Valencia: Valencia is one of the biggest, liveliest cities in Spain. It is located at the Mediterranean sea with beaches right in its heart that offer every kind of sports. With its active nightlife and various cultural offerings, Valencia is one of the most dynamic cities in Spain. Try Spain's most famous food right where it was born: "Paella Valenciana." The cultivated fields around Valencia stand among the richest farming regions in the Mediterranean.
Like many other countries of Western Europe, Croatia too developed in an area that once made up part of the Roman Empire. In the maelstrom of the great migrations of peoples that took place Europe-wide after the fall of Rome, the Croat tribes took over this area. The Croats established their own princedom as early as the 7th century and founded an independent state in the 9th century. In the 10th century the Kingdom of the Croats came into being, ruled by the national kings. From the time of the conversion to Christianity, which was completed in the 9th century, the Croats became a part of Western Christendom and of the society of Western Europe.
Dubrovnik: Classed as a world heritage treasure by UNESCO, Dubrovnik is a place of ancient streets lined with stone palaces, Venetian-style buildings and bell towers. The city is enclosed by stone walls and the highlight is a leisurely walk atop these massive walls for a great view of the city and the sea. Entering Dubrovnik, you are greeted by an impressive pedestrian promenade, the Placa, which extends before you all the way to the clock tower at the other end of town.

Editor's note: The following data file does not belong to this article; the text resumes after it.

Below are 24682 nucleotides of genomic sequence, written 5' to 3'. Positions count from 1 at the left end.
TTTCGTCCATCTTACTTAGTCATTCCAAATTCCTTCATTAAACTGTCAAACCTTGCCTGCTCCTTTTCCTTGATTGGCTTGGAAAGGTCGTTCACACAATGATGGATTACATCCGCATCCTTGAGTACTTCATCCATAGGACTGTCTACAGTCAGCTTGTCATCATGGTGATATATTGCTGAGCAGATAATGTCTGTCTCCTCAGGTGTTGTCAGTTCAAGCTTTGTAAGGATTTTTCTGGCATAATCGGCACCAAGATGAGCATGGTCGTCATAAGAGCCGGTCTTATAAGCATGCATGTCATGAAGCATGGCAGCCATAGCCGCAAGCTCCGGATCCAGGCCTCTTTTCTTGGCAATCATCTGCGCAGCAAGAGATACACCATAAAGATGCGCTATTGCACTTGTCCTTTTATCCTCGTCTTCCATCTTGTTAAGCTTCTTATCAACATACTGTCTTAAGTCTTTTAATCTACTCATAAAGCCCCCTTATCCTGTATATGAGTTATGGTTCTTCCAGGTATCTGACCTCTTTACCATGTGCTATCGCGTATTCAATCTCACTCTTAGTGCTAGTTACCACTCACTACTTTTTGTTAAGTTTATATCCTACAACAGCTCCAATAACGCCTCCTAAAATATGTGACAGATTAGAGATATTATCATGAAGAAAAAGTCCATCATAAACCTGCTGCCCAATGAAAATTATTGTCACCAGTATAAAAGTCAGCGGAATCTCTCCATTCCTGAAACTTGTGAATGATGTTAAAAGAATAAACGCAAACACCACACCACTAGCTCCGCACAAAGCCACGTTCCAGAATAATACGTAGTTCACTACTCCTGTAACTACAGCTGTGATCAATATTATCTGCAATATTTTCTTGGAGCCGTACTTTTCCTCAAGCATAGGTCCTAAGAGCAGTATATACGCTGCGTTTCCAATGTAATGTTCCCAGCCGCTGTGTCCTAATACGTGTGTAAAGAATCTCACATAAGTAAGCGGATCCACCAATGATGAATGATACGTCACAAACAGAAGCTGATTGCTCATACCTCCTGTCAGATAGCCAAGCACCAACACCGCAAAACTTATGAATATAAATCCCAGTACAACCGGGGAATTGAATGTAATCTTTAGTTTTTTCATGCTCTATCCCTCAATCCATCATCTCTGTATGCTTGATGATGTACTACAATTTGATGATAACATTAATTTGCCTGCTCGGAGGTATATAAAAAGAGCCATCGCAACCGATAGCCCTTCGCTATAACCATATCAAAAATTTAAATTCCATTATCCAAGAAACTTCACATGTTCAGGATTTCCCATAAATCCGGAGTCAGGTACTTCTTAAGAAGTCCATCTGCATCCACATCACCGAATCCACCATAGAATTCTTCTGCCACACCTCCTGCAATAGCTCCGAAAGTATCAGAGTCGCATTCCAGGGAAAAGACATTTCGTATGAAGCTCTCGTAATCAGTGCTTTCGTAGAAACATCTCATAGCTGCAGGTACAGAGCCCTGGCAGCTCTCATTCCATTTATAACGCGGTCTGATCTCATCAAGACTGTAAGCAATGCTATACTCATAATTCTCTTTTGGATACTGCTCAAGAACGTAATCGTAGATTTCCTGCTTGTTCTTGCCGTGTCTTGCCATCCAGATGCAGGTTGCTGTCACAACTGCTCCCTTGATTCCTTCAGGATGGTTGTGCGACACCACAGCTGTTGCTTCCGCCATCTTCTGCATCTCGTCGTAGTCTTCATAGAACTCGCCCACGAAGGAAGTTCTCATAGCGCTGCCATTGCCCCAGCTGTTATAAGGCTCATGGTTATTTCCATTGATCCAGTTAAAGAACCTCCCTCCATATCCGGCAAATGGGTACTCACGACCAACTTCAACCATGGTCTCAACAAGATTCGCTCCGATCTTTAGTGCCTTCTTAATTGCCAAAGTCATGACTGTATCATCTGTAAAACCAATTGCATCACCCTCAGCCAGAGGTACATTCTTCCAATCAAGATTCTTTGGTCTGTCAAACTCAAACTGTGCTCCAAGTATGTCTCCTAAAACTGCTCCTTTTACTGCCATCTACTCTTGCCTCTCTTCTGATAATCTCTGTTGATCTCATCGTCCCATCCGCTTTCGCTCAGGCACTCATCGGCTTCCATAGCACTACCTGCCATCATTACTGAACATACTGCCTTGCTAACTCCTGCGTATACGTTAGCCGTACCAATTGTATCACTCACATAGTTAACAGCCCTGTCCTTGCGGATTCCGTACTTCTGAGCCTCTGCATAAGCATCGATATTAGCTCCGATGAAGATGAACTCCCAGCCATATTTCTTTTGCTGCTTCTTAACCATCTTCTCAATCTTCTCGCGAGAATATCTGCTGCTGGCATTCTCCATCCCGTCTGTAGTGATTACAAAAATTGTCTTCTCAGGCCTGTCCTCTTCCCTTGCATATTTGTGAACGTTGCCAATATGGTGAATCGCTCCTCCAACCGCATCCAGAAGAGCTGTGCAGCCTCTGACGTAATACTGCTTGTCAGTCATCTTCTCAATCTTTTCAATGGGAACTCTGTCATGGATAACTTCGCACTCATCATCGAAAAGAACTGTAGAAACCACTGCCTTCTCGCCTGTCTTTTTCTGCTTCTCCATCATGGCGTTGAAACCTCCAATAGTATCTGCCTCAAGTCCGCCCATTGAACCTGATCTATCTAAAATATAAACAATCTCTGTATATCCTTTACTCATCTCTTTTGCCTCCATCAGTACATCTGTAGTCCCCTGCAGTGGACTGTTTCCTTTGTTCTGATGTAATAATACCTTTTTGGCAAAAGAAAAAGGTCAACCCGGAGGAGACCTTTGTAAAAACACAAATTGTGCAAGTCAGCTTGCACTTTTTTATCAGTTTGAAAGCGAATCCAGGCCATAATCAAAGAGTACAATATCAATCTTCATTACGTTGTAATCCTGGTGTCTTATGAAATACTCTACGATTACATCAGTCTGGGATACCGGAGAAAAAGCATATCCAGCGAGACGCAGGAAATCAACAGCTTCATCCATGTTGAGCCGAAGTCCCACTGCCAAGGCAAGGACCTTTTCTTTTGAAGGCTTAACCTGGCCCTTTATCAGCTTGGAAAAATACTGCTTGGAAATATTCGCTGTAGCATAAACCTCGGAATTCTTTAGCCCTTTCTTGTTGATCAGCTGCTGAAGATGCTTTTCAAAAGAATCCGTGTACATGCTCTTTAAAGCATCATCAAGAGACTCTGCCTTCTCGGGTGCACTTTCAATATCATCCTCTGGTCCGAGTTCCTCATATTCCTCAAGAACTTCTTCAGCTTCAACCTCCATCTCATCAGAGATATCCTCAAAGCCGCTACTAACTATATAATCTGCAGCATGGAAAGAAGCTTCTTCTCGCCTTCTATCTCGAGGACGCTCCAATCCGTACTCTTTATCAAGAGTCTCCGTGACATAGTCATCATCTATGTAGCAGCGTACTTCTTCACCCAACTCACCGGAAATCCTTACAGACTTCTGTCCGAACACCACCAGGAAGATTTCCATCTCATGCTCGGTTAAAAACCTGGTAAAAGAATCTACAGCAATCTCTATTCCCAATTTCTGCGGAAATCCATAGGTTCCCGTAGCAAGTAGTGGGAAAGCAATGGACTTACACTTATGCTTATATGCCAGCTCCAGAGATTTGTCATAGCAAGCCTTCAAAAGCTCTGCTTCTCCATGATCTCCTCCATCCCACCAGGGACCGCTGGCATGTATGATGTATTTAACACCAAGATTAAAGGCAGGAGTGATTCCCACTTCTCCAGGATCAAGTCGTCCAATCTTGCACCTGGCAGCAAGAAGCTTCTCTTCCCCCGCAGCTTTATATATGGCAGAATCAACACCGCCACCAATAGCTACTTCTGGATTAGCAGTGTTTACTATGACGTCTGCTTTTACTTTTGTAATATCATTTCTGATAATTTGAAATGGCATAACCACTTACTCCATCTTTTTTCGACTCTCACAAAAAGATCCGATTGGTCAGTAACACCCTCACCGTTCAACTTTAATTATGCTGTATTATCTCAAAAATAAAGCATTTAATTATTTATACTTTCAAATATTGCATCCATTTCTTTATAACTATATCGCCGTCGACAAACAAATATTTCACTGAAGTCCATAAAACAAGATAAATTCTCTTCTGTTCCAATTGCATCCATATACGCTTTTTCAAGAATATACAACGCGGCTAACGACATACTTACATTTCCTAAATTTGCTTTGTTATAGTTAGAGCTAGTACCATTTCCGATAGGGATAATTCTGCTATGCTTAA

Zadar: Zadar is the ancient capital of Dalmatia and the oldest town on the Adriatic. It is a town on the seaside with many of its promenadors on the shore have a feeling they are on board the starboards of which are being laved by the waves carried by the warm zephyrus. All the maritime and land ways led to this harbour and on their crossings the ancient marketplace was made, which became the origin of the Town, the very springwell of its life. The town was under Italian rule for centuries and still retains some of this influence with many of the Italian-speaking old-timers in the town market.
Split: Split, the largest Croatian city on the Adriatic coast, is the heart of Dalmatia. The old town is built around the harbor on the south side of a high peninsula sheltered from the open sea by many islands. Since 1945 Split has grown into a major industrial city with large apartment-block housing areas. Much of old Split remains, however, and this combined with its exuberant nature makes it one of the most fascinating cities in Europe.
The landscape of Greece is surprisingly varied, ranging from the cool, wet mountain regions of the northwest and the coastal hills of the Peloponnese, to the plains of Macedonia and the sun-drenched, rocky islands that lie in three different seas off the coast.
Italy resembles a boot about to kick the Sicilian "football," with the island of Sardinia already in the air. One of the most densely populated countries in Europe, Italy is characterized by rugged, mountainous terrain and thousands of miles/kilometers of coastline.
In southern France are the Basque region and the Pyrenees, which lie along the border with Spain; Languedoc-Roussillon and the Riviera (also called the Cote d'Azur), which includes much of the Mediterranean coast; and Provence, which stretches inland from a small part of the Mediterranean coast.
Croatia borders Slovenia, Hungary, and Bosnia and Herzegovina and is close to Austria and Italy. In the interior of the country are mountains dotted with vineyards, castles, lakes and waterfalls. Zagreb, the capital, is situated in the north-central part of the country. The rugged Dalmatia coast is simply spectacular, with towering mountains forming a backdrop for the long, narrow strip of land and rock that is washed by the clear waters of the Adriatic.
Spain is Europe's second-most mountainous country (only Switzerland has a higher terrain), and the climate varies dramatically according to altitude as well as latitude. In the province of Granada, it is possible to ski in the mountains and lounge on a beach, both in the same day. Besides the mainland peninsula, Spanish possessions include the Mediterranean Balearic Islands, the Canary Archipelago and the Moroccan coastal enclaves of Ceuta and Melilla.